An intestinal virus has bedridden Turkish President Recep Tayyip Erdoğan, a few weeks before the elections that could cost him his place at the head of the country. A first in 20 years.

For the first time since coming to power in 2003, the flamboyant Recep Tayyip Erdoǧan sees his support wavering, observe experts. Elections will be held on May 14 in this country that connects Europe to the Middle East.

Polls give a narrow lead to his main rival, Kemal Kılıçdaroğlu, at the head of a coalition of six opposition parties.

“These are elections that seem decisive, both for the destiny of Mr. Erdoǧan and for all his words, his ideology and his way of governing the country for twenty years,” said Sami Aoun, director of the Observatory of the Middle East and North Africa from the Raoul-Dandurand Chair.

He had to rest on Wednesday, he announced on Twitter, and was unable to visit the communities of Kırıkkale, Yozgat and Sivas as planned.

His sick leave will continue this Thursday. He will have to miss the inauguration of the country’s first nuclear power plant, built by the Russian company Rosatom.

On the international scene, Recep Tayyip Erdoğan thus plays the balancing act, analyzes Mr. Aoun. The country is a member of the North Atlantic Treaty Organization and has offered its support to Ukraine, but without cutting ties with Russia, as evidenced by this new nuclear power plant.

Households are struggling to make ends meet in Turkey, where inflation has peaked at 50%. This spiraling economic crisis can be partly attributed to the management of the incumbent president, experts reported to The New York Times in mid-April. And it is a hot topic of this election campaign.

“Exiting from the economic crisis is undoubtedly a fundamental issue,” observes McGill University doctoral student Atagün Kejanlioglu. “The Kılıçdaroğlu campaign always tries to come back to [this topic] whenever Erdoǧan makes a comment to reinforce identity polarization,” adds Mr. Kejanlioglu, who is originally from Turkey.

“Inflation was at one of its highest points in the world, whereas in the previous decade there had been a growth boom in Turkey”, also explains Laurence Deschamps-Laporte, scientific director of the Center for international studies and research at the University of Montreal.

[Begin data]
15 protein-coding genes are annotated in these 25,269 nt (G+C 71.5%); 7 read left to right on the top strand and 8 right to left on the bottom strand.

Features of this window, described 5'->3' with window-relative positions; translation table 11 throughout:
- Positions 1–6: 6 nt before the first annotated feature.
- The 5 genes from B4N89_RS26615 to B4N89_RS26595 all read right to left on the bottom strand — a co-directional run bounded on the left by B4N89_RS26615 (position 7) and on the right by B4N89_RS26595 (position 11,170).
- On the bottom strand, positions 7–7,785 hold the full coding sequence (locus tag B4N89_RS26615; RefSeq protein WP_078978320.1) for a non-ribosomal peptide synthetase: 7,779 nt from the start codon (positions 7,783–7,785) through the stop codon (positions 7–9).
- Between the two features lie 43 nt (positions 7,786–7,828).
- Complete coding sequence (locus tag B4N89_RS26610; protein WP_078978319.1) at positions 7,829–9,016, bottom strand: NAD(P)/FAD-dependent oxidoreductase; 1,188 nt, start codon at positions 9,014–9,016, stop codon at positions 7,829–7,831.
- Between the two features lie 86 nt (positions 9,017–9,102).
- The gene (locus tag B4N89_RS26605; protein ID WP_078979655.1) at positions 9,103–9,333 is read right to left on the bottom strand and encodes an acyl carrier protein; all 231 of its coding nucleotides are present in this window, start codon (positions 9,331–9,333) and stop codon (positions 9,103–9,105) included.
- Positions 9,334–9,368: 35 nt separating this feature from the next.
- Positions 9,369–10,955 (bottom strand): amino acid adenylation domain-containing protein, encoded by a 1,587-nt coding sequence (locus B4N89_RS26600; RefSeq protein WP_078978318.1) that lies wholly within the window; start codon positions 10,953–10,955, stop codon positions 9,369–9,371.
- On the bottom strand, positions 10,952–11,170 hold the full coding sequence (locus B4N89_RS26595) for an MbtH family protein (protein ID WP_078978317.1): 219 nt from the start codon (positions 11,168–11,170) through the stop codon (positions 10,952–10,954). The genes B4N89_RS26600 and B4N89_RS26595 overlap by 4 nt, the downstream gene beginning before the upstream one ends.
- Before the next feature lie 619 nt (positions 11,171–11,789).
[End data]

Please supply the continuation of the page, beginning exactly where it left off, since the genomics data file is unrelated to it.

“Construction projects have always been used to mobilize Erdoǧan’s electorate during election campaigns,” Kejanlioglu said. The collapse of some recently built hospitals and the damage to Hatay airport have raised questions of credibility. »

“The first time Erdoğan was propelled to power was by an earthquake [that of 1999]. This time, will an earthquake get the better of him? asks Sami Aoun. There were several corrupt contractors around the outgoing president who committed building code violations. »

Added to these two crises is that of the millions of refugees living in Turkey, the country that hosts the most refugees in the world. “It is a land of welcome, Turkey, but when the economy falters, it is a difficult situation,” said Ms. Deschamps-Laporte.

The six opposition parties united behind Kemal Kılıçdaroğlu share a common political vision: to unseat Erdoǧan and bring back the parliamentary political system that existed before 2018.

“There has been a tightening of political power, and that is a worrying reality for democracy in Turkey,” Deschamps-Laporte said.

Indeed, since the failed coup of 2016, tens of thousands of people have been imprisoned and powers have centralized in the hands of the president.

Mr. Kılıçdaroğlu’s coalition brings together opposition parties, both centre-right and centre-left, nationalist or pro-Europe, secular or Islamic.

But what could really tip the scales in their favor is the tacit support of the Kurds. Indeed, the alliance of leftist and pro-Kurdish parties has not nominated a candidate and supports Mr. Kılıçdaroğlu.

“These people have a strong mobilization which can reach 11%, even 12% of the votes”, details Mr. Aoun, also professor emeritus at the University of Sherbrooke. “They are really going to be the party that is going to decide the fate of Erdoǧan. »

This same tactic enabled the opposition to defeat some presidential-backed candidates in the 2019 municipal elections.

A blow, according to Atagün Kejanlioglu: “It broke the cult of invincibility around Erdoǧan. »